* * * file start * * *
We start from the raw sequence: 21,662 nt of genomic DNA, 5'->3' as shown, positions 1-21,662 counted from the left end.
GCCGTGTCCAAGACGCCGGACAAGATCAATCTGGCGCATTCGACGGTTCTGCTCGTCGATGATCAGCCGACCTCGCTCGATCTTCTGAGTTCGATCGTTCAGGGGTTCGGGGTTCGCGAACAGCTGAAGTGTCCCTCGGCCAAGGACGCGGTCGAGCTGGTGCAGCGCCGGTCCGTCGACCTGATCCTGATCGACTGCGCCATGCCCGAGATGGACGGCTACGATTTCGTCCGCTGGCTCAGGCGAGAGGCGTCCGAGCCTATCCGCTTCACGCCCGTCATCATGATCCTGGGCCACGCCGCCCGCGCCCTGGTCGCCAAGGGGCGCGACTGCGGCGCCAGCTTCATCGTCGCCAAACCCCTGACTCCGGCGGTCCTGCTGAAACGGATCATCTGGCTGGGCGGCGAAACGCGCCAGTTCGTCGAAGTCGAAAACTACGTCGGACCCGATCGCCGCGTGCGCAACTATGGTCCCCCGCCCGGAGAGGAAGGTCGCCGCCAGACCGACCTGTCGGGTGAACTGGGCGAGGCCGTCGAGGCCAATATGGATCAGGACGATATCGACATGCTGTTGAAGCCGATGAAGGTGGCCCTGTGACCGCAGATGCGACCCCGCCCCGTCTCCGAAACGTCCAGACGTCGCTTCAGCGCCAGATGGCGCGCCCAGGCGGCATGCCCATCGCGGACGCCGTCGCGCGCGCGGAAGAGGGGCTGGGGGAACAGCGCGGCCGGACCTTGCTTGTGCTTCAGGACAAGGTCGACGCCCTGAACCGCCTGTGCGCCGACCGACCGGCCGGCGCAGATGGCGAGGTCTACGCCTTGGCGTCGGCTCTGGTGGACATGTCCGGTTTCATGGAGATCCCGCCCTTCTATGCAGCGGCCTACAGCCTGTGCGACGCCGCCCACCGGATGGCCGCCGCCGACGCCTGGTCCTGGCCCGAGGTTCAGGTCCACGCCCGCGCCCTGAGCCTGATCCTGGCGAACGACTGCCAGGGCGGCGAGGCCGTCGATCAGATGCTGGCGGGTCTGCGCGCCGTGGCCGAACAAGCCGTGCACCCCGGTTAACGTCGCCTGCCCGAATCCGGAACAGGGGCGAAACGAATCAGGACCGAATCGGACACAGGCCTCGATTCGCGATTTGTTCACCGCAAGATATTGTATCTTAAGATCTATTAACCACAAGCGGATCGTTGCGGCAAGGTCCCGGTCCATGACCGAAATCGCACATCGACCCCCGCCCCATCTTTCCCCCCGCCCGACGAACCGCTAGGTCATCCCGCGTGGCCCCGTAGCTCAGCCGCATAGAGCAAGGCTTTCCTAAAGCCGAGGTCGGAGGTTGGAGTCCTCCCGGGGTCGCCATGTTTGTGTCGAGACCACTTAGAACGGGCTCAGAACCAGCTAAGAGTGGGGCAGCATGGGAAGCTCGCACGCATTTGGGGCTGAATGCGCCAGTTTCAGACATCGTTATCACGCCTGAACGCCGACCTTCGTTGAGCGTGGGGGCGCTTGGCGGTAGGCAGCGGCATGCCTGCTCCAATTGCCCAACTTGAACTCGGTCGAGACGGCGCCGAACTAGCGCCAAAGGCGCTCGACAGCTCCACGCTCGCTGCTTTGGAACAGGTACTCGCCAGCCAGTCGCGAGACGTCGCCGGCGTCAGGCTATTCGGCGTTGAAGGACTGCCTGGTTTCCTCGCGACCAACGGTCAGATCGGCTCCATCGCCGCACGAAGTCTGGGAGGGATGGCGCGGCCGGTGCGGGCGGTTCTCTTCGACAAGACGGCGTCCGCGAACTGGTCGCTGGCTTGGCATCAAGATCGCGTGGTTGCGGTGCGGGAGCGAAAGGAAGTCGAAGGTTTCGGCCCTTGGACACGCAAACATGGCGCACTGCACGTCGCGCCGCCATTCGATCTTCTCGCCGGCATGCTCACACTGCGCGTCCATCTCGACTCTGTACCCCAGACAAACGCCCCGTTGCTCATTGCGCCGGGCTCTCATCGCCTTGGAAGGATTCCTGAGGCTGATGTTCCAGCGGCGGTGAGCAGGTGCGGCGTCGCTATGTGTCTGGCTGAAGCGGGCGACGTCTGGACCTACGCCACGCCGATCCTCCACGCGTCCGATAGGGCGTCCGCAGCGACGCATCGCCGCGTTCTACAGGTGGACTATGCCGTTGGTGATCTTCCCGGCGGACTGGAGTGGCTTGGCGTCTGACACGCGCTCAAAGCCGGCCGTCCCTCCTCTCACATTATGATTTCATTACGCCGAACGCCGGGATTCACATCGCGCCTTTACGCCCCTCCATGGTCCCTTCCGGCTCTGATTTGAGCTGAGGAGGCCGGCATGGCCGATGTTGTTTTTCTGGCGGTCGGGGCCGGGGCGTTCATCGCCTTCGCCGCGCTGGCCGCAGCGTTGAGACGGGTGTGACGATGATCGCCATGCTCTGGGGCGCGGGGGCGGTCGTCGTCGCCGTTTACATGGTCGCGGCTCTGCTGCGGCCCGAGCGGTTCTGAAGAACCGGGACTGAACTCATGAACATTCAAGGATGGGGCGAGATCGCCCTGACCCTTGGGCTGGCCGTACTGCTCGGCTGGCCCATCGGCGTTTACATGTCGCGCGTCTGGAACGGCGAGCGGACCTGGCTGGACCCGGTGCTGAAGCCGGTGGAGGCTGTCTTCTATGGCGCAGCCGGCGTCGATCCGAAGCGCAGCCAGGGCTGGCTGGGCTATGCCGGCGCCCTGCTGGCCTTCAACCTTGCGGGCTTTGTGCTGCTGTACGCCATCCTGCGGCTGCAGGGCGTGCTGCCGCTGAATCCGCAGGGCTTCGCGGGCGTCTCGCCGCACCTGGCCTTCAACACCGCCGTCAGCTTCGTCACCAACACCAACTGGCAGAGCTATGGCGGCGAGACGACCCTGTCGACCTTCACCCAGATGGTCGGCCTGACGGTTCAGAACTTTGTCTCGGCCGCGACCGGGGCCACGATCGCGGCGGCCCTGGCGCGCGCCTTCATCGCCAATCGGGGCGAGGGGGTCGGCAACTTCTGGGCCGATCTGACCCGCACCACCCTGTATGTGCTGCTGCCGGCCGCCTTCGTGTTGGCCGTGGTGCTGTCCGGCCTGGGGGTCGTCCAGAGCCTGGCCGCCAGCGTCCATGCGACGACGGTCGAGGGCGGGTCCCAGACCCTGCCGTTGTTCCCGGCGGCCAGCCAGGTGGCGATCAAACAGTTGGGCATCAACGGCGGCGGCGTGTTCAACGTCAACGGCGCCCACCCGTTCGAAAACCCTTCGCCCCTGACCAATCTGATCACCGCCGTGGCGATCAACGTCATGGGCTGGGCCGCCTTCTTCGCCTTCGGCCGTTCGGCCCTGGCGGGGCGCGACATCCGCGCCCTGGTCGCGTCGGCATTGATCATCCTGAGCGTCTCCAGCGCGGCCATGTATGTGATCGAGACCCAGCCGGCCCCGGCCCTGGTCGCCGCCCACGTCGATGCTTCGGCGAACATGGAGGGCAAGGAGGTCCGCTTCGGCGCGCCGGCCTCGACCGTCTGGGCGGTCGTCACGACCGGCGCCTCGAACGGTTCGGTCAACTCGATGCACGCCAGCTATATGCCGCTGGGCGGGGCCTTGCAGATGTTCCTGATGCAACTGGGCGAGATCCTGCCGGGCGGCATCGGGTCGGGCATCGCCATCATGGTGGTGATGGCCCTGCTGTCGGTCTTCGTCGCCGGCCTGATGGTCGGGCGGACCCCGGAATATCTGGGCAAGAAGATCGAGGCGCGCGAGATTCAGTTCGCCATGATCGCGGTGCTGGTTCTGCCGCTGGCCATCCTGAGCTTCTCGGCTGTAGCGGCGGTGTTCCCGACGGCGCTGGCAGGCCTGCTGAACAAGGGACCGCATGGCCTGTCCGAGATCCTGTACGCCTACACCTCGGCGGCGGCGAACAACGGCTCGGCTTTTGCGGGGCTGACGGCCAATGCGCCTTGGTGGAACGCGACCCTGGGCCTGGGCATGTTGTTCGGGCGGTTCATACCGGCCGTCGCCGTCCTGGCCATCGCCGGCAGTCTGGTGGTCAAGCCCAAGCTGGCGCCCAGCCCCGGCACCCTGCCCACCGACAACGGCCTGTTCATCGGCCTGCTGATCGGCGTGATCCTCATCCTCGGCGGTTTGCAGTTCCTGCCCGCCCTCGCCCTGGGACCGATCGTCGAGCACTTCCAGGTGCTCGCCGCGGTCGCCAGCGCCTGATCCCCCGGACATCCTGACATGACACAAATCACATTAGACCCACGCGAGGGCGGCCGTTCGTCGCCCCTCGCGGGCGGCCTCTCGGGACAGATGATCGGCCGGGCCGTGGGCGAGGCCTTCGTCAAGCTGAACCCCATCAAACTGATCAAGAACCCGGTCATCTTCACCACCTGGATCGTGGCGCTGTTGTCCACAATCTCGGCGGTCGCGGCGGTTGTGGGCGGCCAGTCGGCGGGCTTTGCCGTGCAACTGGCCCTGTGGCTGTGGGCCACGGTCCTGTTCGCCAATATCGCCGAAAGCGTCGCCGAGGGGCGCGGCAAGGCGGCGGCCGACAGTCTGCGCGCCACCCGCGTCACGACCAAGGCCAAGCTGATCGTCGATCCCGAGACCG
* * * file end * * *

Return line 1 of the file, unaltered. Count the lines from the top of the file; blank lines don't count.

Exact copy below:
We start from the raw sequence: 21,662 nt of genomic DNA, 5'->3' as shown, positions 1-21,662 counted from the left end.